Mobility Portal, Spain
Date: June 6, 2024
Inés Platini
By Inés Platini

New era of eTruck charging? K2 Mobility reveals how to generate synergies to recoup investments

This arises in response to the significant investments that logistics companies are making to install electric truck charging infrastructure on their premises, despite the "low utilization" they experience. What trend will prevail in the sector according to K2 Mobility?
New era of eTruck charging? K2 Mobility reveals how to generate synergies to recoup investments

More and more companies are considering “opening their doors” and allowing their suppliers, subcontractors, partners, and others to use the electric vehicle charging infrastructure deployed at their facilities.

How? By offering energy at a “premium price” to quickly recover their investments.

According to Markus Kröger, founder of K2 Mobility, this is the solution they found to recover the expenditure made on such a station.

“The investment made at such a site is significant, while the utilization is quite low, as a fleet needs to be on the road to generate revenue,” Kröger points out.

The interesting aspect is that the third party benefits by not having to spend money on their own hub, which would involve not only the installation but also the capacity of the electrical network, transformers, and substations.

This is a trend for the future: sharing and leveraging existing private-owned charging infrastructure among logistics companies to accelerate the expansion of electric transport,” emphasizes Kröger.

However, investment in the particular station is necessary, as, according to the expert, the public charging network for heavy electric vehicles is not growing quickly enough and CPOs are rarely offering reservations. .

“Therefore, supply at the operations base will play a significant role in the coming years,” he asserts.

For this, it is crucial that companies are confident that their fleet needs are covered by their or their neighbour’s facility, both in terms of time and logistical planning.

In this line, another challenge that distinguishes the specialist in this transition, and for which K2 Mobility has the solution, is the lack of synchronization between trucks and charging points when drivers are stuck in traffic.

The main problem arises when users reserve a spot at the station and, not arriving on time for their turn, lose their place and must wait for the new occupant to release it.

Markus Kröger, founder of K2 Mobility.

“As a fleet operator, it is essential to have reliable processes and effective synchronization capability,” notes the company’s founder.

And he emphasizes: “It is crucial to ensure that, upon arrival at the facility, the necessary charging can be accessed, which implies that the station is informed about the vehicle’s location and estimated time of arrival, and can adapt to this.”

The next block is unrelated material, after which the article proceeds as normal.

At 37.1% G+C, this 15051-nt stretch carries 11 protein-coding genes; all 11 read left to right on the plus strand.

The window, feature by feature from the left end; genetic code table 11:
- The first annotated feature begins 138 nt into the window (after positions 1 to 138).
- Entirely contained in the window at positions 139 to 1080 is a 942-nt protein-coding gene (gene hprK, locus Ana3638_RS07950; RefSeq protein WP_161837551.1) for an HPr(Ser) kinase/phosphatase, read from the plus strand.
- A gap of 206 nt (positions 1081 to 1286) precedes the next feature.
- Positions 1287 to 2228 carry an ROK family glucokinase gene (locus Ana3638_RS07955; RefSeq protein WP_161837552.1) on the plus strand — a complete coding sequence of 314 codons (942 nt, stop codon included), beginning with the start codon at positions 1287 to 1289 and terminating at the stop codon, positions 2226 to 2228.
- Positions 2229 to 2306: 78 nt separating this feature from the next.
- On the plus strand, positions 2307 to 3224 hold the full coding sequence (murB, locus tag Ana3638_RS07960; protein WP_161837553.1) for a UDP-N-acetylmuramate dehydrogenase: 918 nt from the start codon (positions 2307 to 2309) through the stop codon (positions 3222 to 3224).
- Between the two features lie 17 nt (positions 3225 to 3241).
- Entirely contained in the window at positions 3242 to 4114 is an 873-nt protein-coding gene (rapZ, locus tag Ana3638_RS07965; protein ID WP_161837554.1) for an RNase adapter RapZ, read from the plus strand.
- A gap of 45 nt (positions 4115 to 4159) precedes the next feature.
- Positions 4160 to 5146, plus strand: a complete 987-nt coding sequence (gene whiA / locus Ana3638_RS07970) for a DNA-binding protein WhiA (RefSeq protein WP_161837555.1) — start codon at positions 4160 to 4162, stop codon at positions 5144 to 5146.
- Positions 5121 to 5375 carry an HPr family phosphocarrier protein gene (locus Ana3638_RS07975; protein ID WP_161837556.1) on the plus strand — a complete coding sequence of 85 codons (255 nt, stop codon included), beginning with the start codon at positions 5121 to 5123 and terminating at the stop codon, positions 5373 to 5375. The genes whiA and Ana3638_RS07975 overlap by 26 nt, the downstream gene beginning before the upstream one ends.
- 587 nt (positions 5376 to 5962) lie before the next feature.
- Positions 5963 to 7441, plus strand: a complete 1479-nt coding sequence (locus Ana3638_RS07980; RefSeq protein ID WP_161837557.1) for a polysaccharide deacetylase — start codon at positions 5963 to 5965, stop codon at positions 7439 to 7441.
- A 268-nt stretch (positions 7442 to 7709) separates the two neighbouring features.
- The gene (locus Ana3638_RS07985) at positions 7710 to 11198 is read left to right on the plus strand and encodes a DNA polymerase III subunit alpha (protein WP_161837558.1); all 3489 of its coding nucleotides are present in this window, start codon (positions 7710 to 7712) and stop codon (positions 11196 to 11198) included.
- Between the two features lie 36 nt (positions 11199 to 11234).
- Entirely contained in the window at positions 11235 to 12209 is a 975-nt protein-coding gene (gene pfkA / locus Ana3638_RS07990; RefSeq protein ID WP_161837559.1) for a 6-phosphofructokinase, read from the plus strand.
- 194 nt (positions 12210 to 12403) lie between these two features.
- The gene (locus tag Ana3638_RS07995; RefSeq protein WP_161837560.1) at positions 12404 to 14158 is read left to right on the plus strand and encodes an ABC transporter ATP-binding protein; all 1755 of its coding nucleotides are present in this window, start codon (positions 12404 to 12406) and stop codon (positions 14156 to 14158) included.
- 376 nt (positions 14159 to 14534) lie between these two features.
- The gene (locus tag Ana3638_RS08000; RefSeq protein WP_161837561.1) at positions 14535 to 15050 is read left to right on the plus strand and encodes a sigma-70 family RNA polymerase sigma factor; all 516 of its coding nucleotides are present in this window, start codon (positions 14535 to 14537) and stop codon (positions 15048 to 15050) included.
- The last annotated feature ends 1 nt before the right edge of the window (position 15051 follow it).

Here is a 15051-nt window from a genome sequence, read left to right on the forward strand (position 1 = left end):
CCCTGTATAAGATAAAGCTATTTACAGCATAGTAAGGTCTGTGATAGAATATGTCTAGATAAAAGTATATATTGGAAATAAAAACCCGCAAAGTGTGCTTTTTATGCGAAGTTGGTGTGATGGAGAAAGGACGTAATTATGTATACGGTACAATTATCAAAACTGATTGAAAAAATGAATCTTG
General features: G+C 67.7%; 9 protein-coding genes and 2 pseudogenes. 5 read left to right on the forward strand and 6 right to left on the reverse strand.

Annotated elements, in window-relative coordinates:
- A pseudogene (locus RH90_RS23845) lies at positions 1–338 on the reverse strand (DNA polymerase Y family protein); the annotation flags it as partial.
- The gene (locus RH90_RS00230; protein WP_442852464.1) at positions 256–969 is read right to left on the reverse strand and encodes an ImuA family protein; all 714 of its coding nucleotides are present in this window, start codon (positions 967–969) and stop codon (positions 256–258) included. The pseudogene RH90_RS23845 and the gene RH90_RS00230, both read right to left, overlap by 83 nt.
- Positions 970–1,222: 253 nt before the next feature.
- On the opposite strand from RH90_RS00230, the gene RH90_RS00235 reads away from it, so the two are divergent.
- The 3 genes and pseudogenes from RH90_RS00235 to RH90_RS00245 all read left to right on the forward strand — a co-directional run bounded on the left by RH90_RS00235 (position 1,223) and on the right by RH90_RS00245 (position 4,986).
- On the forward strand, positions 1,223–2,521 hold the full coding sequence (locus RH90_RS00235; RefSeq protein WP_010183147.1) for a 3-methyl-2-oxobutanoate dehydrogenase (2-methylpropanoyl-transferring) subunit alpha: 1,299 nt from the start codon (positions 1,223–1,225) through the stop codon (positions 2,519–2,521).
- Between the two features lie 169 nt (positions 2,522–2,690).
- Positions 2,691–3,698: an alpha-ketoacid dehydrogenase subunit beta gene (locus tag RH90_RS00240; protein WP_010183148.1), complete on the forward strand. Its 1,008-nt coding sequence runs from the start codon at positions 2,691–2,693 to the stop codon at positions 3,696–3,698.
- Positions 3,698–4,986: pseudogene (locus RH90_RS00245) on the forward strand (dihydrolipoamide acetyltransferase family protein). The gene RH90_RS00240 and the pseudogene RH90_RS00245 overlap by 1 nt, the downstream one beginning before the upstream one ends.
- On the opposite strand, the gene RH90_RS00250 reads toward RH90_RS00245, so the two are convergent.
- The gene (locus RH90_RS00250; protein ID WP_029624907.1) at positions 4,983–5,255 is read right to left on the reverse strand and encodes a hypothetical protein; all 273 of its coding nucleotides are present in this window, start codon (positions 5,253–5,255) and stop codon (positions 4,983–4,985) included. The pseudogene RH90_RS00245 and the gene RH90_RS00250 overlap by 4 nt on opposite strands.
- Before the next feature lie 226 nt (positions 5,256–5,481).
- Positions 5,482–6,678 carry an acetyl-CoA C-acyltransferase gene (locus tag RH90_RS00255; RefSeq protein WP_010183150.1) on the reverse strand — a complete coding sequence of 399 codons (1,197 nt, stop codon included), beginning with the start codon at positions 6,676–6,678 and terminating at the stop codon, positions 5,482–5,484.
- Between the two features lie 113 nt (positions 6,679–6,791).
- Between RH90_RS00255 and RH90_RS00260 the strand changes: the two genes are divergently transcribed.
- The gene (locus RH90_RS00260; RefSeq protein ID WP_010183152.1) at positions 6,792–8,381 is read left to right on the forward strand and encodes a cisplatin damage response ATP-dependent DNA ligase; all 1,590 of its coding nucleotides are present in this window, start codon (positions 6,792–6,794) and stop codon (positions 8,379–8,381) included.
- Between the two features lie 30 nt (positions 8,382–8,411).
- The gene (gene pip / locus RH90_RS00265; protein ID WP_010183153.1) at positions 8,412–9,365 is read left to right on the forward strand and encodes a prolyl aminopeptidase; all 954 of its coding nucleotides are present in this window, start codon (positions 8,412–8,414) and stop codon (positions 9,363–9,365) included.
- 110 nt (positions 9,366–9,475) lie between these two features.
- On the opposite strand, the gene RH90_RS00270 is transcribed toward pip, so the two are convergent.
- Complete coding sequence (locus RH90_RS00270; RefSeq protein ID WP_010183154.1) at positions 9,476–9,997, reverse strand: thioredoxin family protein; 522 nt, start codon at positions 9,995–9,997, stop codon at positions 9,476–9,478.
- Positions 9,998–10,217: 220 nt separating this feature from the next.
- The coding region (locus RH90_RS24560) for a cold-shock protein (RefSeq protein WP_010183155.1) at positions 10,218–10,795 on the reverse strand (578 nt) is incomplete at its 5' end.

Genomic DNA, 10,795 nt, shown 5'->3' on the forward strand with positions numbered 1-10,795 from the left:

To this end, K2 Mobility offers PANION, an intelligent software with data-based solutions that simplify the complexity in planning and managing electric transport fleets.

In this framework, tight tour schedules and high utilization of truck or bus assets are essential.

PANION is connected to the real-time transport control system to know the travel plan of each vehicle, including departure and arrival times, the route with its individual stops, changes in payload, among other aspects.

As it also connects to the refueling infrastructure and network.

With all this data, the software assigns each vehicle a specific place at a charging point, for a specified time, and communicates it to the driver or relevant party.

How does PANION address the traffic problem? By tracking the truck on the road through telemetry signals, allowing the system to calculate the estimated time of arrival, as well as the battery capacity status.

All of this will incentivize companies to adopt electric vehicles and meet the European Union’s goals, which demand a 45 per cent reduction in CO2 emissions by 2030, 65 per cent by 2035, and 90 per cent by 2040.

Moreover, Kröger mentions one last point: “The only way to convince logistics companies to switch to electric trucks is the Total Cost of Ownership (TCO).”

In this regard, the founder of K2 Mobility mentions that in many cases, e.g. in Nordic countries, the TCO is cheaper for eTruck transport than for diesel already today.

According to a report by the International Transport Forum, zero-emission heavy vehicles are expected to be cost-competitive with internal combustion ones before 2040.

This shows that, although the initial purchasing price of an eCar is higher, the associated expenses, such as toll exemptions and maintenance, among others, in the long term are more economical than those of a diesel vehicle.

“TCO is already reaching parity in several countries and sustainable energy will also become cheaper over time, so I am very optimistic that we will achieve the goals,” Markus Kröger emphasizes.

In this context, he considers: “Integrated dynamic planning of charging and reservations will be crucial.”

Below is the contribution of Markus Kröger, founder of K2 Mobility, during the International Mobility Portal Summit:

Separator Single Post

Leave a Reply

Your email address will not be published. Required fields are marked *